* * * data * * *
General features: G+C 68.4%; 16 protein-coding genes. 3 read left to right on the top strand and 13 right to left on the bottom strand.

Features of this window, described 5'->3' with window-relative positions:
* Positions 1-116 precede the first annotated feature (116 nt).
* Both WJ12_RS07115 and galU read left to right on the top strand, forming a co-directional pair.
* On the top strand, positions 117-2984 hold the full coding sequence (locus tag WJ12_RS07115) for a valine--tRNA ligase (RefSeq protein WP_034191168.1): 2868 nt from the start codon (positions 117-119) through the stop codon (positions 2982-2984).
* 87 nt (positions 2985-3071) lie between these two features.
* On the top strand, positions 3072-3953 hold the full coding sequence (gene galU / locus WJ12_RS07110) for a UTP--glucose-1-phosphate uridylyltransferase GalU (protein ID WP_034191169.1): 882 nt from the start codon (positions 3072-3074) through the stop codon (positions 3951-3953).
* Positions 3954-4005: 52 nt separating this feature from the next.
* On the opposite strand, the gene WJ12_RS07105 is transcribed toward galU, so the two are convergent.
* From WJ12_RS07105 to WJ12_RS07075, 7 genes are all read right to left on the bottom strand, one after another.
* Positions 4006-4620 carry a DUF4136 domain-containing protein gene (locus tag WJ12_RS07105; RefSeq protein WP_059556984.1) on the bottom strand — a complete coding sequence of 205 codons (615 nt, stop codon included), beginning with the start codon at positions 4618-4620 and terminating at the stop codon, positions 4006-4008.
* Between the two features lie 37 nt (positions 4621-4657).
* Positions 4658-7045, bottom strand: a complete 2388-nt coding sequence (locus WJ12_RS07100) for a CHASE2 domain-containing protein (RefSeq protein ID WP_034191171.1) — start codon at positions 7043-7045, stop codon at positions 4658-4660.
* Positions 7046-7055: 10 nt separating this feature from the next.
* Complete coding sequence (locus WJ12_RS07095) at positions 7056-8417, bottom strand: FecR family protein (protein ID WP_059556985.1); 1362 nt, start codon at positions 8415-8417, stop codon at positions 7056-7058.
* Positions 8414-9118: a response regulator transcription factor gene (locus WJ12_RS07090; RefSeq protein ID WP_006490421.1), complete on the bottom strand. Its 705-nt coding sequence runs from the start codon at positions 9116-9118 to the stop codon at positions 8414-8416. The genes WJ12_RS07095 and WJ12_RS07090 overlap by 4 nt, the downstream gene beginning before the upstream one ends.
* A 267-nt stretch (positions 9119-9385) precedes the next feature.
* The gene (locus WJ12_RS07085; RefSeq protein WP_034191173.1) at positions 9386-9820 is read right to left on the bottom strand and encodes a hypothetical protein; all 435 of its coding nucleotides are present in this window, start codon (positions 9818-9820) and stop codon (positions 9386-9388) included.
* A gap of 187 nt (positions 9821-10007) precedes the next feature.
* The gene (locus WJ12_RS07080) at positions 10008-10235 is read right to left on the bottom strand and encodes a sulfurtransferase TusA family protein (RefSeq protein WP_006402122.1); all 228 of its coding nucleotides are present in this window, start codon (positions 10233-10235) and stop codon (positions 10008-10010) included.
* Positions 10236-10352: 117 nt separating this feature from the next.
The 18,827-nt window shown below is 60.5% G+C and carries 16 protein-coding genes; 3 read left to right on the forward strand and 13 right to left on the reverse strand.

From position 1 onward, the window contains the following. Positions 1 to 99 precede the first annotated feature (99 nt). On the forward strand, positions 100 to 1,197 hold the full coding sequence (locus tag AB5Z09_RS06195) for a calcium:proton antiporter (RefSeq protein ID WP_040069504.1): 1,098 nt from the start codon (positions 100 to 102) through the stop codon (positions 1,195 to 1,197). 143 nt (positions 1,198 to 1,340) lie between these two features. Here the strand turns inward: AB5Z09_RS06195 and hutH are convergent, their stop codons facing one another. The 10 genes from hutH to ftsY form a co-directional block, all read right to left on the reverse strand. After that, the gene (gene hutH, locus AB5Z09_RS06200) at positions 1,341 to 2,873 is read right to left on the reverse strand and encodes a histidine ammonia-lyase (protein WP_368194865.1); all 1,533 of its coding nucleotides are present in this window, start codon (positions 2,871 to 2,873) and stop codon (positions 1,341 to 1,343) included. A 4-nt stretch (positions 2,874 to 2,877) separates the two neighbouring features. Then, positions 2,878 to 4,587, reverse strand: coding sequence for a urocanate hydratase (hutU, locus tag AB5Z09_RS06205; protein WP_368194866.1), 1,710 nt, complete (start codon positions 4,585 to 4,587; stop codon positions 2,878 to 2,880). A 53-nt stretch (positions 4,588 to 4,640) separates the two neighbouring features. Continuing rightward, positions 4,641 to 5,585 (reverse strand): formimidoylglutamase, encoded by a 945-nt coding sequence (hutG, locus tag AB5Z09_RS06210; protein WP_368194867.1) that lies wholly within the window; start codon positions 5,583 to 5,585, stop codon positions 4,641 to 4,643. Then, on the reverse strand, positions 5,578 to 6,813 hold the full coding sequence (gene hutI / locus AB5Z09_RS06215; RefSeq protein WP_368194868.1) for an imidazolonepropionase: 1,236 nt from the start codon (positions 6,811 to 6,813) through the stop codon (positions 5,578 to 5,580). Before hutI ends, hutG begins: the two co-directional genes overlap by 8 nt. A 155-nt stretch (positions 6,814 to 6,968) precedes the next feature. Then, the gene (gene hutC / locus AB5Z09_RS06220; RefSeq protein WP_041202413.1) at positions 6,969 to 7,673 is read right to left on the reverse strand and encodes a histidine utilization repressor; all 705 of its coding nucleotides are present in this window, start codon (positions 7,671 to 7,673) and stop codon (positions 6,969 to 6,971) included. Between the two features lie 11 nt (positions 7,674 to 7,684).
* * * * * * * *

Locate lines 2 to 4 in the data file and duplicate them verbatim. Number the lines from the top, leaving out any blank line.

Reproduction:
Features of this window, described 5'->3' with window-relative positions:
* Positions 1-116 precede the first annotated feature (116 nt).
* Both WJ12_RS07115 and galU read left to right on the top strand, forming a co-directional pair.